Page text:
Physiological changes in response to training

According to published research, an increase in training, where the heart pumps against a greater resistance, leads to increased cardiac demand, and a rise in blood pressure, heart rate, blood flow to muscle, and oxygen consumption, to meet the increased metabolic demands of exercise. Over time, aerobic training has been shown to improve the lactate threshold and O2max, with the size of the effect moderated by both volume and intensity of exercise.

An individual’s maximal oxygen uptake (O2peak) improvement represents an increase in cardiorespiratory fitness, whilst an improved running economy, is likely to the result of an increased ability to move more economically, and reduced energy demands, suggests a higher likelihood of success in an endurance event 

Kenney, W. L., Wilmore, J. H., & Costill, D. L. (2015). Physiology of sport and exercise. Champaign, IL: Human Kinetics.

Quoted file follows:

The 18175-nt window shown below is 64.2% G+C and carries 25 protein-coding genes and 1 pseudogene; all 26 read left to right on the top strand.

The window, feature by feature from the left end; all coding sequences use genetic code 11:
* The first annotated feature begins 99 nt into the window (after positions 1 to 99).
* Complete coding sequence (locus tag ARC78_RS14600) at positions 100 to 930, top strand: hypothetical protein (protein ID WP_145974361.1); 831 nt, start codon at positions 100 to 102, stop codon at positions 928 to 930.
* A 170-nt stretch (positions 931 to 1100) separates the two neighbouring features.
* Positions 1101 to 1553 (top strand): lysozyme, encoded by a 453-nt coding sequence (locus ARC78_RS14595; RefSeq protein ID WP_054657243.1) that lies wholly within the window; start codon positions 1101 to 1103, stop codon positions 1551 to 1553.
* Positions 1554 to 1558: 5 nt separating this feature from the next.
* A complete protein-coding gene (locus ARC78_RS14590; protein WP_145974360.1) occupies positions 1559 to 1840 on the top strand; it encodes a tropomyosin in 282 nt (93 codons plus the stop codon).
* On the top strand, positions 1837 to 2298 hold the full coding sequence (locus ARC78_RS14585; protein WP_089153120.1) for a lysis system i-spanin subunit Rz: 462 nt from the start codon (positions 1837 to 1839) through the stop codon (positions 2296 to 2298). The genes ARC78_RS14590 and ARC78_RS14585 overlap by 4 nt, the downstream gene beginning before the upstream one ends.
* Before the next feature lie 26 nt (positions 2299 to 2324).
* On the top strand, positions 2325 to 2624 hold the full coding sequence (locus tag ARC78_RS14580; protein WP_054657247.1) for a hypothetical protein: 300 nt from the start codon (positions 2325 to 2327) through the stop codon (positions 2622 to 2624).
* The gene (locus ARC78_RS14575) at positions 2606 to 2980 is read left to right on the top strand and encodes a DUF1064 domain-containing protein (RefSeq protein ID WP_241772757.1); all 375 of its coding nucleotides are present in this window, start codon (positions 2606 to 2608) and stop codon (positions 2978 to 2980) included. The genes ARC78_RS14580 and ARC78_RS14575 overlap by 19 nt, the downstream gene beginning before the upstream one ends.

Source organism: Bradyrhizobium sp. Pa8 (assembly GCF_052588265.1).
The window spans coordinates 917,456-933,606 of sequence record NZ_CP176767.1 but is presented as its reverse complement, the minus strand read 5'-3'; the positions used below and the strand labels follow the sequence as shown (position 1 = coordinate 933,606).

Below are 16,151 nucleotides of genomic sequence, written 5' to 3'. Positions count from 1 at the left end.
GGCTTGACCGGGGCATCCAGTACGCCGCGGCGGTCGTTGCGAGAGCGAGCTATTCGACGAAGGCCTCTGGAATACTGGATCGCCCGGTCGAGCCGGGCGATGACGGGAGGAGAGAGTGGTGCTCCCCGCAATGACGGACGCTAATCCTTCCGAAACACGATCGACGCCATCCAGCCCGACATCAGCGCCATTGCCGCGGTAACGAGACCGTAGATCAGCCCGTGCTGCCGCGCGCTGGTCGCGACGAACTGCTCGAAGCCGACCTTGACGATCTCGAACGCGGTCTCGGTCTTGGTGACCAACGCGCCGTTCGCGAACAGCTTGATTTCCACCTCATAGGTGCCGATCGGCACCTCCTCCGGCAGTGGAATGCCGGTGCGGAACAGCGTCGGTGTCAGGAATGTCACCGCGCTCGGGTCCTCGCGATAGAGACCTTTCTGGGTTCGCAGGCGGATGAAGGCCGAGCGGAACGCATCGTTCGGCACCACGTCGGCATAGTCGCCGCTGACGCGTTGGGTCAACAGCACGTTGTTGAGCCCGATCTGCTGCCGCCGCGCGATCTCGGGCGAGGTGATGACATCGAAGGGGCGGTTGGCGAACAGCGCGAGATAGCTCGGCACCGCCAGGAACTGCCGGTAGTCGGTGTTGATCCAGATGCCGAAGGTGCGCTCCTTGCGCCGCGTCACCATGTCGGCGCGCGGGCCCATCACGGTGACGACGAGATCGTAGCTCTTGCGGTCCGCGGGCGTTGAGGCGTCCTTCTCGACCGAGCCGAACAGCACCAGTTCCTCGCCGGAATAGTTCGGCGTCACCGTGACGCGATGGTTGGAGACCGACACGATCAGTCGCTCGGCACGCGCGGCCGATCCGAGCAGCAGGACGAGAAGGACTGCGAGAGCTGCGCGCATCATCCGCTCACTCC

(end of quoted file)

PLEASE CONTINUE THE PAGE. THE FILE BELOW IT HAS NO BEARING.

McArdle, W. D., Katch, F. I., & Katch, V. L. (2015). Exercise physiology: nutrition, energy, and human performance. Philadelphia: Wolters Kluwer Health/Lippincott Williams & Wilkins.

Rønnestad, B. R., & Mujika, I. (2013). Optimizing strength training for running and cycling endurance performance: A review. Scandinavian Journal of Medicine & Science in Sports, 24(4),603-612. 

Zaryski, C., & Smith, D. J. (2005). Training Principles and Issues for Ultra-endurance Athletes. Current Sports Medicine Reports, 4(3), 165-170.